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Biden’s first win: Saudi Arabia opens airspace to Israel

biden saudi arabia Reuters/Evelyn Hockstein
Joe Biden arrives at King Abdulaziz International Airport in Jeddah having flown direct from Israel - the first American president to do so

Saudi Arabia has announced it will open its airspace to all air carriers, including Israeli flights – marking a stepchange for the kingdom which has a historical stance of not officially recognising Israel. 

The Saudi General Authority of Civil Aviation (GACA) issued a statement on Thursday saying that the country’s airspace was now open to all carriers that meet its requirements for overflights, in line with international conventions that say there should be no discrimination between civil aircraft.

Israel and Saudi Arabia currently have no diplomatic relations – one possible reason why the Saudi statement did not refer to Israel by name.

US president Joe Biden welcomed the decision and said it was an important step towards building a more integrated and stable Middle East region.

“Today, I will be the first president of the United States to fly from Israel to Jeddah, Saudi Arabia,” Biden said in a statement.

“As we mark this important moment, Saudi Arabia’s decision can help build momentum toward Israel’s further integration into the region, including with Saudi Arabia.”

Biden, who has been visiting Israel and Palestine as part of his tour, will fly from Tel Aviv to Jeddah tonight in what will mark the first time a US president has flown directly from Israel to Saudi Arabia.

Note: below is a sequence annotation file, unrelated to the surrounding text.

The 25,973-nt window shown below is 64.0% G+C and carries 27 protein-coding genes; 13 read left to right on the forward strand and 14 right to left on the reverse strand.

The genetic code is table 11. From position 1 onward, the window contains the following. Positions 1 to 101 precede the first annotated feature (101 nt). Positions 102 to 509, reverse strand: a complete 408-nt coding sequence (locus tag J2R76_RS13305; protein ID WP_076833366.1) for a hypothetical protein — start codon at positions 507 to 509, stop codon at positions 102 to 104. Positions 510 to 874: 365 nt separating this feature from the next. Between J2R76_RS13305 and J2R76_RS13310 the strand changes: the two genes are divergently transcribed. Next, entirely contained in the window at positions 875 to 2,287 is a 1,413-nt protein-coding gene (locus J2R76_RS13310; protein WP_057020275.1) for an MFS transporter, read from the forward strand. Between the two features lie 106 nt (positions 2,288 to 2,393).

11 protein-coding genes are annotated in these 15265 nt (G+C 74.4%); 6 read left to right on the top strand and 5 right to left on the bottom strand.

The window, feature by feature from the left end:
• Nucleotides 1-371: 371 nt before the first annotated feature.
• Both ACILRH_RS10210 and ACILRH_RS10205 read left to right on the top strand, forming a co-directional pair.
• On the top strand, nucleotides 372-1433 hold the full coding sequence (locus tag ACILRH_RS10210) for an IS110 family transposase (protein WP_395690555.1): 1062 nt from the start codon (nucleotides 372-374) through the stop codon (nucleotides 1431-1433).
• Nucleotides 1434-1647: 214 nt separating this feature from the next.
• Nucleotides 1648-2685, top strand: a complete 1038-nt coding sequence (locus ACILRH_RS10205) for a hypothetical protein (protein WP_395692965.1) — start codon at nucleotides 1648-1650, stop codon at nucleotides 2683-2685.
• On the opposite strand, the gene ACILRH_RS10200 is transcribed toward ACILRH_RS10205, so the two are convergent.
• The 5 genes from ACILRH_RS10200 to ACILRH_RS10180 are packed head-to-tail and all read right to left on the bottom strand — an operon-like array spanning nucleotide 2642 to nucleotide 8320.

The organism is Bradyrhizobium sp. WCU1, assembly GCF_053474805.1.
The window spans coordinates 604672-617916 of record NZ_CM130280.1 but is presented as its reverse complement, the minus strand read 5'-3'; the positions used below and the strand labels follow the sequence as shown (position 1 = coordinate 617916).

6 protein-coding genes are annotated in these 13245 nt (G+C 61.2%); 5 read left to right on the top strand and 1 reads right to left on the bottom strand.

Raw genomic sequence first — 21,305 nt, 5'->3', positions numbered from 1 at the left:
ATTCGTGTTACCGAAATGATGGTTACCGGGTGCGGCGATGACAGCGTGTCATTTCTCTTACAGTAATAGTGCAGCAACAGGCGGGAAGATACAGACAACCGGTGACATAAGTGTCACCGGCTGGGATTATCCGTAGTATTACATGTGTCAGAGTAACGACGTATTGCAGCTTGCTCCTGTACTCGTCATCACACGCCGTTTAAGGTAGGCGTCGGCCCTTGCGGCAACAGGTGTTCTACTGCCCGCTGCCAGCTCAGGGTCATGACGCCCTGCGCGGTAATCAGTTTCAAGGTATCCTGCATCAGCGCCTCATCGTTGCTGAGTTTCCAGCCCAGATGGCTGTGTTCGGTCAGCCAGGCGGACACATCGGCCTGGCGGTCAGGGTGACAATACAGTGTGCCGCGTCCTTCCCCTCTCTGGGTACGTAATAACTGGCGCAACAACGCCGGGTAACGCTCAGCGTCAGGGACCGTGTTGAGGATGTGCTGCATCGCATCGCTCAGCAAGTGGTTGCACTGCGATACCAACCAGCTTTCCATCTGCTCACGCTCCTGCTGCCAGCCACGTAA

The announcement secures Biden tangible progress on normalising ties between Saudi and Israel ahead of his planned visit to the kingdom.

However, despite the absence of formal ties, Saudi Arabia has unofficially been allowing the use of its airspace for flights between Israel, the UAE and Bahrain since its two Gulf neighbours established diplomatic ties with Israel in 2020 under the Abraham Accords. 

While today’s airspace announcement suggests that relations between the two countries are warming up, the ruling notably stops short of permitting Israeli planes to land in the kingdom. 

Earlier on Thursday a US official told Reuters that Saudi Arabia would also soon permit direct charter flights from Israel for Muslims participating in the annual hajj pilgrimage in Mecca.

“As far as I can see this isn’t open skies as such, but the full opening of Saudi controlled airspace only,” an independent aviation consultant and former Middle East president of The Jetsets, John Brayford, told AGBI. “It is a step towards normalisation of civil aviation.” 

Politics aside, the move will have commercial implications for the aviation industry, reducing flight times from Asia to Israel – airlines serving those routes will no longer be required to take long detours around Saudi Arabia en route to Israel.

Saudi’s GACA was keen to stress how the move will boost the kingdom’s aviation standing in a global context. 

The decision will “complement the efforts aimed at consolidating the kingdom’s position as a global hub connecting three continents and to enhance international air connectivity,” GACA said in a statement.

However, aviation experts were more subdued in their analysis of how transformative the move will be. 

“Saudi Arabia cannot be a hub without this step of allowing overflight, and more importantly landing rights, but building a hub will take time and connections and destinations on both sides of the hub,” Andrew Charlton, managing director of consultancy Aviation Advocacy, said. “That is a long-term project.” 

“This is a step in the right direction rather than a leap in terms of progress,” added Brayford. 

“Perhaps the word ‘hub’ is being overused in this context. Hub and spoke networks, of which the region has two world class ones in Doha and Dubai, need a major national airline to make them work,” Brayford said.

“Whilst Saudia is a strong regional airline, it has nothing like the network of either Emirates or Qatar Airways. To develop a hub with foreign carriers as a significant contributor is very unlikely.”